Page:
How to Troubleshoot a Freezer Compressor

A compressor, one of the four essential components needed to produce refrigeration in the freezer, is an electro-mechanical device that employs an electric motor to drive a mechanical pump.

When the compressor malfunctions, it can be due to a mechanical or electrical problem. The motor might be working but the compressor might fail to pump because of defective valves, or the valves might be good but the motor might fail to run because of defective windings. If the windings are shorted or open, the compressor will not work.

Put a pocket thermometer inside the freezer compartment to see if it will cool. You should see a drop in temperature within 15 to 20 minutes. While waiting, feel the inside of the freezer with your hand to get an indication of any cooling.

Use a flashlight to locate the compressor at the back of the freezer. While it is running, feel the two lines coming from the compressor. The discharge line should be warm to touch, and the suction line should be cold.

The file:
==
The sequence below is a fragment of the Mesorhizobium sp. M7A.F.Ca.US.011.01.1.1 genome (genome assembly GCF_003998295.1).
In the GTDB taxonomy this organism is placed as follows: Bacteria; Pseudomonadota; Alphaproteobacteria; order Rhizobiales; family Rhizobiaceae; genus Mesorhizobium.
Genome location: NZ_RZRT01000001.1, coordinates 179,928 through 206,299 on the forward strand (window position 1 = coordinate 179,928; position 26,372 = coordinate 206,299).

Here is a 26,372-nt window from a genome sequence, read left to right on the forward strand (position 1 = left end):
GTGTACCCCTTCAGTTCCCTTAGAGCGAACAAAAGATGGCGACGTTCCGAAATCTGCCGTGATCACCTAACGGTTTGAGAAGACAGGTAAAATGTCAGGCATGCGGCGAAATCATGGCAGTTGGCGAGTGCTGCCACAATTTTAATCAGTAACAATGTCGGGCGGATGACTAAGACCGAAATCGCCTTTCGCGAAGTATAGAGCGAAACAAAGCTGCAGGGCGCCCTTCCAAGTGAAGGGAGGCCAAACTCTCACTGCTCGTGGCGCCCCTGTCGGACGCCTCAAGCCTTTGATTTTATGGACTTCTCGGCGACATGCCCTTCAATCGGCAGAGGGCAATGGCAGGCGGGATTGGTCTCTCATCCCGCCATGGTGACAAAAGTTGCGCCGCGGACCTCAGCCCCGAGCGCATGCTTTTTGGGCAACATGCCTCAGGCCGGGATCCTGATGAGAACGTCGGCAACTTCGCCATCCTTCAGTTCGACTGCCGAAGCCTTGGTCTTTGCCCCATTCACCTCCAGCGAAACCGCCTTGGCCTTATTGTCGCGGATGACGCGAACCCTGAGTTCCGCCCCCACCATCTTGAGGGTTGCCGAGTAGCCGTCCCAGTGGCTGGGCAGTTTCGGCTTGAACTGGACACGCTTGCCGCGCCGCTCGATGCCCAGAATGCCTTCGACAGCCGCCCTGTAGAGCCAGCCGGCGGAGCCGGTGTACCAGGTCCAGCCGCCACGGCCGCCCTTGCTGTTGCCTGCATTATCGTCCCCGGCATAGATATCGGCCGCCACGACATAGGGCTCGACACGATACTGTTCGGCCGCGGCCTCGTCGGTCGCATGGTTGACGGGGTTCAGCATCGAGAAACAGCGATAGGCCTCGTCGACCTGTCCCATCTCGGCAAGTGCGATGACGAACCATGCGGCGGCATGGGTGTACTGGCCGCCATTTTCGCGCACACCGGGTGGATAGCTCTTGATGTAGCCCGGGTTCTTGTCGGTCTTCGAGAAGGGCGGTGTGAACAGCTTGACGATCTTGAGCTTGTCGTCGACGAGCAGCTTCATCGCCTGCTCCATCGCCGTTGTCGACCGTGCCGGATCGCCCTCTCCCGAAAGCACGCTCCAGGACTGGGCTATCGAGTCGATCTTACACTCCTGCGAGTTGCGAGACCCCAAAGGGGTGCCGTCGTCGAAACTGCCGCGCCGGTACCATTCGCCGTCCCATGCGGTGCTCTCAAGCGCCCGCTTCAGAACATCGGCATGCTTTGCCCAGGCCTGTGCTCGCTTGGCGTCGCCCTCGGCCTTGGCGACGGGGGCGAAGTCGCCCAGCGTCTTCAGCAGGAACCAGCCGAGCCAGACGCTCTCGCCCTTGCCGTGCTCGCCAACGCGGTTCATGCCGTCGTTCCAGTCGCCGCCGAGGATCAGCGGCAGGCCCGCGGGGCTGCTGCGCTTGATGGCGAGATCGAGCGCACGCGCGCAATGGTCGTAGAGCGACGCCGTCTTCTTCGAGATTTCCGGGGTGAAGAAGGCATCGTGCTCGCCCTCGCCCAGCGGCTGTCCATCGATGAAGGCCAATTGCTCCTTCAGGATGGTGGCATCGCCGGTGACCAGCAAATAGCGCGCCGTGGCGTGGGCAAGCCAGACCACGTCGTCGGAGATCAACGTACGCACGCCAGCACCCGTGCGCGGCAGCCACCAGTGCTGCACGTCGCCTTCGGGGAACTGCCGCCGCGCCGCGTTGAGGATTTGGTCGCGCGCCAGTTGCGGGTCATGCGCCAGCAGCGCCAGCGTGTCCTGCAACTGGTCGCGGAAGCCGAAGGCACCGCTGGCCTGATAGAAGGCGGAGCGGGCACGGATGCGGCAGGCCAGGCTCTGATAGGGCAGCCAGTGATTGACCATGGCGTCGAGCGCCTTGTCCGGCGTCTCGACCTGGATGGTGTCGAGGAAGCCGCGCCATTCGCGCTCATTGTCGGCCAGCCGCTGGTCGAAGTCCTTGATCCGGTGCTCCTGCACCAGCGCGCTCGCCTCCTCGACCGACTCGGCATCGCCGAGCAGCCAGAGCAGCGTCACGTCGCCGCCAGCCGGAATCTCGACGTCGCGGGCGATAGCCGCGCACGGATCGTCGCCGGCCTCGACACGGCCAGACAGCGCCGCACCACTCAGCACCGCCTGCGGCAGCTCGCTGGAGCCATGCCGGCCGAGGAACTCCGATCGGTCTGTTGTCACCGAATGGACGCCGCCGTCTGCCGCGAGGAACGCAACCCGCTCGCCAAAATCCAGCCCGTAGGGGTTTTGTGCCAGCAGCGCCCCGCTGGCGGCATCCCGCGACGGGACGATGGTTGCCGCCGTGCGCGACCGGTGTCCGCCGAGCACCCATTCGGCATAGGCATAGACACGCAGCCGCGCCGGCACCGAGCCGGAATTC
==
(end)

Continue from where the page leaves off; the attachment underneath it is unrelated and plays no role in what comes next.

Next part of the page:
Check the wall outlet for power using a multimeter if the freezer compressor fails to run. Once power is established, unplug the unit and locate the electrical connection to the compressor. Remove the cover, then remove the relay and overload. The relay has a coil with two push-on electrical connections. The overload is a circular disk with two electrical connections.

Set the multimeter to ohms on the scale RX1. Check the overload for continuity.

If reading is zero ohms, overload is good. If the reading is infinity, the overload is bad and must be replaced.

Check the resistance between each of the three terminals protruding from the compressor. You should get 3 different readings, depending on the compressor manufacturer and horsepower : approximately 5, 10 and 15 ohms. If any of the readings are zero or infinity, the compressor is bad and must be replaced.

Things You Will Need

  • Flat-blade screwdriver
  • Phillips screwdriver
  • Multimeter
  • Electrical tape
  • Flashlight


  • With the ohm meter on the scale RX100K, check each terminal to ground. This should read infinity. If zero, or low reading, the compressor id defective and should be replaced.


  • If the discharge line is lukewarm, the compressor valves may be defective and not pumping or the freezer may be low on gas. A qualified technician would need to handle pressure gauges to determine which.

About the Author

Martha Richardson began her journalism career as a newspaper reporter in 1992. She has written articles for the Printmaking Council of New Jersey and featured community organizations on "Access New Jersey." Richardson has a Bachelor of Arts in journalism. She graduated from Rutgers University in 1994.